I'll not attempt to summarize what Wallis says in this brilliant piece of work, only to say that he is a prophet of hope. He has hope that right-wing extremists who do not have a consistent ethic of life can see the error of their ways. He has hope that left-wing extremists who have become "allergic to spirituality" may find the hope of a compassionate Jesus. He has hope that a frighteningly partisan America is, perhaps, on track to become more aware of poverty and disease, and the havoc they are wreaking on the world.

A New Kind of Christian
This is the first in a quasi-fiction trilogy by Brian McLaren. It's been especially interesting to me because he was here on campus recently and shared many thoughts from this book. In fact, the entire conversation that takes place at the coffee shop between NEO and the wavering pastor was his outline in sessions two and three. Kari also got me McLaren's A Generour Orthodoxy for Christmas, and she was clever enough to get him to sign it while he was here without me knowing it. A book that McLaren wrote with Tony Campolo will be re-released in paperback in a few months. What's so cool about that, you ask? I proofread it, that's what.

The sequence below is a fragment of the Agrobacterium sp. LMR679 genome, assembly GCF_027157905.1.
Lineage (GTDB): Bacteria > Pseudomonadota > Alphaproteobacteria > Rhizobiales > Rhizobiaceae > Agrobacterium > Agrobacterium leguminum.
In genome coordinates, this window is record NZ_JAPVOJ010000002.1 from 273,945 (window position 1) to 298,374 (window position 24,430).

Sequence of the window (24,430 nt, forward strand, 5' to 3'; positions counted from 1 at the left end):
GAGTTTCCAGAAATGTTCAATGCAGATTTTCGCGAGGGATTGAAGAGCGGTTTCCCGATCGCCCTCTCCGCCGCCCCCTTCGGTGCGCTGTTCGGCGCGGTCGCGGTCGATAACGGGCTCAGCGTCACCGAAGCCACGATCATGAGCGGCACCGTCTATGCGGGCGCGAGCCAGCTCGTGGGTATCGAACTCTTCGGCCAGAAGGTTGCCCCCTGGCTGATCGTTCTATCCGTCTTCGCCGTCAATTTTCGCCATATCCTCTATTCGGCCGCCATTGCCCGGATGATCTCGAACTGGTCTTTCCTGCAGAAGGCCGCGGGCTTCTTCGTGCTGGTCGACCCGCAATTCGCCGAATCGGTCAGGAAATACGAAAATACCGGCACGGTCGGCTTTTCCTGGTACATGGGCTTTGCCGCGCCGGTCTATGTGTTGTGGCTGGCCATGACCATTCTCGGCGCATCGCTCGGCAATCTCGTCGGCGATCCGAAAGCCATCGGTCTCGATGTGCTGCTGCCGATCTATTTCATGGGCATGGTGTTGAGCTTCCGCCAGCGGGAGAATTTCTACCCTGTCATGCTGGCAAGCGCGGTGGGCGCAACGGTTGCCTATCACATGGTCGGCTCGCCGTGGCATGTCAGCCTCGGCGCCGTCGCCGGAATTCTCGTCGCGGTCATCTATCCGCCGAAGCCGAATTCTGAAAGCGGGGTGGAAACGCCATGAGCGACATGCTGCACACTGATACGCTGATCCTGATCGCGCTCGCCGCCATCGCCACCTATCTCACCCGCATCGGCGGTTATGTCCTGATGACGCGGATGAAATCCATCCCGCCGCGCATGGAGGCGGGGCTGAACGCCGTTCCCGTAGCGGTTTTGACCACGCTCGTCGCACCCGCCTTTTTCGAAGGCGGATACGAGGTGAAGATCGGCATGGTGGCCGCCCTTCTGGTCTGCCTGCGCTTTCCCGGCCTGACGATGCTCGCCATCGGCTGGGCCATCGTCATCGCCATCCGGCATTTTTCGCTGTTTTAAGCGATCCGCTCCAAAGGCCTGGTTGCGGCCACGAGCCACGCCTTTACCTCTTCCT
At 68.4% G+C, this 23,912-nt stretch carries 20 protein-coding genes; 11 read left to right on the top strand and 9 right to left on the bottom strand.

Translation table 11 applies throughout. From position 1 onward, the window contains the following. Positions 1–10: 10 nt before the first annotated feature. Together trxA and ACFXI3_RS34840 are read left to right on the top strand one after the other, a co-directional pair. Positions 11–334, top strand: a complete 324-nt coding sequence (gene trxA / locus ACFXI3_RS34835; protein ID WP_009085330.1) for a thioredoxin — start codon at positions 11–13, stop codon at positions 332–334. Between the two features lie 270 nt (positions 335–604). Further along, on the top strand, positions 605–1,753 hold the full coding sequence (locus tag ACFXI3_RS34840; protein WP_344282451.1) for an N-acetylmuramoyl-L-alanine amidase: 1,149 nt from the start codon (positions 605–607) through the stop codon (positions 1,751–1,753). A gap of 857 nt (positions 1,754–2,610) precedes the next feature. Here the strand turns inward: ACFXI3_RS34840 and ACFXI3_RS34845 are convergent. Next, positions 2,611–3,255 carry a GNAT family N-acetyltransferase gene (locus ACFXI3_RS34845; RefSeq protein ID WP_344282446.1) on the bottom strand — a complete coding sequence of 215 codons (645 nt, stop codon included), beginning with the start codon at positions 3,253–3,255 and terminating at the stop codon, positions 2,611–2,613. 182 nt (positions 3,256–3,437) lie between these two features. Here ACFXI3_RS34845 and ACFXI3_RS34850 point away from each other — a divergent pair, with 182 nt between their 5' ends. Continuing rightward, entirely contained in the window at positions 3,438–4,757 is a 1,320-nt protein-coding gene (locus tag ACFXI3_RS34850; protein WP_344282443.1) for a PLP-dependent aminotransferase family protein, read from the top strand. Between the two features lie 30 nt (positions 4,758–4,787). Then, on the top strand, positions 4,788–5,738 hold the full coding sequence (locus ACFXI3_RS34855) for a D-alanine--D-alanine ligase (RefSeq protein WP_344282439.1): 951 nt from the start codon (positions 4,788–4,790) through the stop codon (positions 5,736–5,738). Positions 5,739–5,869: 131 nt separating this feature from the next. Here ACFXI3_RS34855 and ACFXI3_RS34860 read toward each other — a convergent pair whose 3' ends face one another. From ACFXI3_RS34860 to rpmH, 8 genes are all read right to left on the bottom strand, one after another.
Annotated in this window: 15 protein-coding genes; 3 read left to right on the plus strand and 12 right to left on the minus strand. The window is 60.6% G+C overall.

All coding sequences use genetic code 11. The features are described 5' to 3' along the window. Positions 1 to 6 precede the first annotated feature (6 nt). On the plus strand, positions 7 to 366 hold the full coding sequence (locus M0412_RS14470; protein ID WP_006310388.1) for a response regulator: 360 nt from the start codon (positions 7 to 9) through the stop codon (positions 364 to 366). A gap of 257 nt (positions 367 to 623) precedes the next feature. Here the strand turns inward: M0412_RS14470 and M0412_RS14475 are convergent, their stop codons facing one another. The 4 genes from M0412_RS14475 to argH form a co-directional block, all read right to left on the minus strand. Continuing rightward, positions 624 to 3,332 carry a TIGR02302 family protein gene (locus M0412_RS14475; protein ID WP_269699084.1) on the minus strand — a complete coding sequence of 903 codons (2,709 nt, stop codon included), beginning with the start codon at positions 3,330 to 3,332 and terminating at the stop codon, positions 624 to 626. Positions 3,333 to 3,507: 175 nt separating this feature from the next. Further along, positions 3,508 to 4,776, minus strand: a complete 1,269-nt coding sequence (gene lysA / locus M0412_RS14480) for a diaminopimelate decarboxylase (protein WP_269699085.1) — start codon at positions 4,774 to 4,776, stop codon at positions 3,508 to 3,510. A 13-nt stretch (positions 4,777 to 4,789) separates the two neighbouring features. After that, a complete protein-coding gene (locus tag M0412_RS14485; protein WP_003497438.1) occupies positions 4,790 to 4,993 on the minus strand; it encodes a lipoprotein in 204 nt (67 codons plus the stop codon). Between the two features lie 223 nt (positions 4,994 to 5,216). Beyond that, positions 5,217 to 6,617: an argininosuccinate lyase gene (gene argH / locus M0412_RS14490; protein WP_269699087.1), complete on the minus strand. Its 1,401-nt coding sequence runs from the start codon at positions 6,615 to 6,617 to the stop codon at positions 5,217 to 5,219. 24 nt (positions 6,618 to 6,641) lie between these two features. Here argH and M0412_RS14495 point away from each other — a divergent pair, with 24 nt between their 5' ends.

The Kingdom of God is in You
This must be the shortest book ever by Leo Tolstoy, but that doesn't mean it's easy. I'm still wading heavily through the first chapter.

Give It Away
This isn't exactly a read; it's the new CD from the Gaither Vocal Band. I've been very pleased with it, though, for three reasons: 1) The title track is all about "taking everything that you have" and giving it away, for the right reasons; 2) There is a great tune with the African Children's Choir about celebrating the differences between cultures, and recognizing other children of God for what they are; and 3) It has a fabulous rendition of a very old, familiar classic: "Jesus Loves Me."

Coming Soon
When you get most of your books at the library, sometimes you have to bunch your reading up. That's what I'll be doing in the next few weeks. Among my upcoming reads:

-Christ the Lord: Out of Egypt, by Anne Rice
-The Challenge of Jesus, by NT Wright
-Against All Enemies: Inside America's War on Terror, by Richard Clarke
-Lies my Teacher Told Me, by James Loewen

I've also added the Nouwen journal Gracias to my stack...It will be a re-read, but I saw where Doug is reading it in Honduras, and I think it gives me a feeling of solidarity with my old roommate.